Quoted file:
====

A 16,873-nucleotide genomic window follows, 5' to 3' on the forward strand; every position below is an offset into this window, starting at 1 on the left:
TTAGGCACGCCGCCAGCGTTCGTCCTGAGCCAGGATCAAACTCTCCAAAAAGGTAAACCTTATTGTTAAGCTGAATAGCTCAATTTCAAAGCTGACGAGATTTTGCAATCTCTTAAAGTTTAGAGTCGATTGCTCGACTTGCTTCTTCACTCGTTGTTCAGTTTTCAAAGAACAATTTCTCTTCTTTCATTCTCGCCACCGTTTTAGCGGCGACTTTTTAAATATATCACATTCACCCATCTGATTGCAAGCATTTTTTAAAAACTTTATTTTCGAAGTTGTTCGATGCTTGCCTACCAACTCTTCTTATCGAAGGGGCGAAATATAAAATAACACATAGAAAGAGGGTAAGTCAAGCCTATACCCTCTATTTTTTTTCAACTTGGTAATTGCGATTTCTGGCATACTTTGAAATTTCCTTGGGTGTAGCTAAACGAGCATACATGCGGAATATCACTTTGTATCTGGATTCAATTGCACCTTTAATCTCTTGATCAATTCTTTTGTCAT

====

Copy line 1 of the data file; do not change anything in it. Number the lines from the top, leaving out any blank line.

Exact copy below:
A 16,873-nucleotide genomic window follows, 5' to 3' on the forward strand; every position below is an offset into this window, starting at 1 on the left: